Block on Trump's Asylum Ban Upheld by Supreme Court
If only life were as simple as the songwriters say, like in the hit song from the the Turtles' "Happy Together."
Perhaps one day, when theoretical physicists unravel the mysteries of string theory and the harmonics of the universe, everybody will live in music-like unison. But in the litigious meantime, Flo & Eddie and other musicians from before 1972 will have to be happy with a settlement that is still unsettled.
After a legal setback in a New York case, the class action plaintiffs will be looking forward to payment through another case that settled in California. The settlement amount depends on the results of cases pending in the U.S. Second, Ninth and Eleventh Circuit Courts of Appeal.
Not in My NY
The plaintiffs, represented by Flo & Eddie, have lost their appeal in the U.S. Second Circuit Court of Appeals. The court reversed a trial court decision and ordered the plaintiffs case be dismissed.
The circuit court issued its decision following a state appeals court ruling on the issue in December. The courts agreed the defendant SiriusXM Radio did not owe the plaintffs damages because New York common law does not protect copyrights of pre-1972 public recordings.
"(T)he record companies and artists had a symbiotic relationship with radio stations, and wanted them to play their records to encourage name recognition and corresponding album sales," Judge Leslie Stein wrote for the state appeals court. "Nevertheless, those participants have co-existed for many years and, until now, were apparently 'happy together.'"
Stein said that changing technology may have made it more difficult for record companies to collect fees, but it did not justify "the precipitous creation of a common-law right that has not previously existed."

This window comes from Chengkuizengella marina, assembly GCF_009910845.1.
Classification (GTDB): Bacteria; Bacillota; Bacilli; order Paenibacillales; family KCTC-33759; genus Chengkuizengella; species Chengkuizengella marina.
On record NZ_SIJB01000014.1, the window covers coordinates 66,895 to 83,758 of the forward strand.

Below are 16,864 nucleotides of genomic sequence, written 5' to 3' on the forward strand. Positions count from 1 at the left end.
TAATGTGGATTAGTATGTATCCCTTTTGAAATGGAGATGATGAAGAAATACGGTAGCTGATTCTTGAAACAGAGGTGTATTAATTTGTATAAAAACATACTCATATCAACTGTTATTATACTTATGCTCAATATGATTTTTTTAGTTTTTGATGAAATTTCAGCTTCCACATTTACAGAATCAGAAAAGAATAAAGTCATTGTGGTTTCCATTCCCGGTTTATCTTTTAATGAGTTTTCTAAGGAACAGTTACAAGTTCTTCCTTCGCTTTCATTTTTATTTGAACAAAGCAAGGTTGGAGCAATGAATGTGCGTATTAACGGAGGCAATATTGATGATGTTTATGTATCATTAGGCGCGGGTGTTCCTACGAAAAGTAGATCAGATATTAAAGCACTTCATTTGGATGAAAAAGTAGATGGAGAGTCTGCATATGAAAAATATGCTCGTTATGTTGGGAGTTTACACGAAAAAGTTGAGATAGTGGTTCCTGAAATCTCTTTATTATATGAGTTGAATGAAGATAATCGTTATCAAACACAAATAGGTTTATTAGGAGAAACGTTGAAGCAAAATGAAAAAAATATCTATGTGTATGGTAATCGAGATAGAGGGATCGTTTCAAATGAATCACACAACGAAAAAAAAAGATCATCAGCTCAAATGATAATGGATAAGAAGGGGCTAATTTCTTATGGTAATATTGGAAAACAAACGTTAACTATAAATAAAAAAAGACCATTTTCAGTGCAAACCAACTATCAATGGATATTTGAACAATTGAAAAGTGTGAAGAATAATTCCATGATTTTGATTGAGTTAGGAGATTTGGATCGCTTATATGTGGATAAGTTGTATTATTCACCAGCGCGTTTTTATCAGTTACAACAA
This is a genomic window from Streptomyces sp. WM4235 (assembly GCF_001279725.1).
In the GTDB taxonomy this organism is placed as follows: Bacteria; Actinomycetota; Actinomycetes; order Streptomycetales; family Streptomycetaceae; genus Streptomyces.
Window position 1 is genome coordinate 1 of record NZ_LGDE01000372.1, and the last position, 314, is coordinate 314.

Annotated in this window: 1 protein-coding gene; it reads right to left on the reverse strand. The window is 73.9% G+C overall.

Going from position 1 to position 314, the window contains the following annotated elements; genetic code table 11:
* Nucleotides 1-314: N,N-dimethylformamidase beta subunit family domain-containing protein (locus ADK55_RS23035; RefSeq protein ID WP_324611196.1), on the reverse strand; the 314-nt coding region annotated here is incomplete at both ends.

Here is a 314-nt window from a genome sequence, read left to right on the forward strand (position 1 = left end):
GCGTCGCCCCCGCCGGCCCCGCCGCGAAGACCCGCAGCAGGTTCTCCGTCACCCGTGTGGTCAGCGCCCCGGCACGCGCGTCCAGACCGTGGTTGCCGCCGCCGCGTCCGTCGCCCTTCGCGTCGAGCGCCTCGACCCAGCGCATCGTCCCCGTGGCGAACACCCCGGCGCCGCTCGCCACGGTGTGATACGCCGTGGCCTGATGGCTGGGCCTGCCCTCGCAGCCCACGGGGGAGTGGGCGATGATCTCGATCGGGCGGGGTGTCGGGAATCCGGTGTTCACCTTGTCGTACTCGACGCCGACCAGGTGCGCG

Golden State Rules
Meanwhile, in the California case, the plaintiffs reached a proposed settlement for up to $99 million with the total to be determined. The settlement has a baseline of $25 million, with $15 million more if the plaintiffs prevail on appeals in California, New York and Florida.
The settlement also includes a 10-year-license, worth between $45 and $59 million, allowing Sirius the right to continue playing the pre-1972 music going forward. However, the settlement reserves the right to appeal on the relationship of satellite music to the Commerce Clause. A favorable ruling may negate the royalty provision.
"If Sirius XM prevails regarding its appeal in the U.S. Courts of Appeal for the Second, Ninth, or Eleventh Circuits, or in the United States Supreme Court based on the question of whether it would violate the Commerce Clause of the United States Constitution to apply a state-law right to control and/or demand compensation for the public performance of Pre-1972 Sound Recordings, Sirius XM will not be required to make any prospective royalty payments, but the Settlement Class will keep all royalties previously paid," according to the proposed settlement.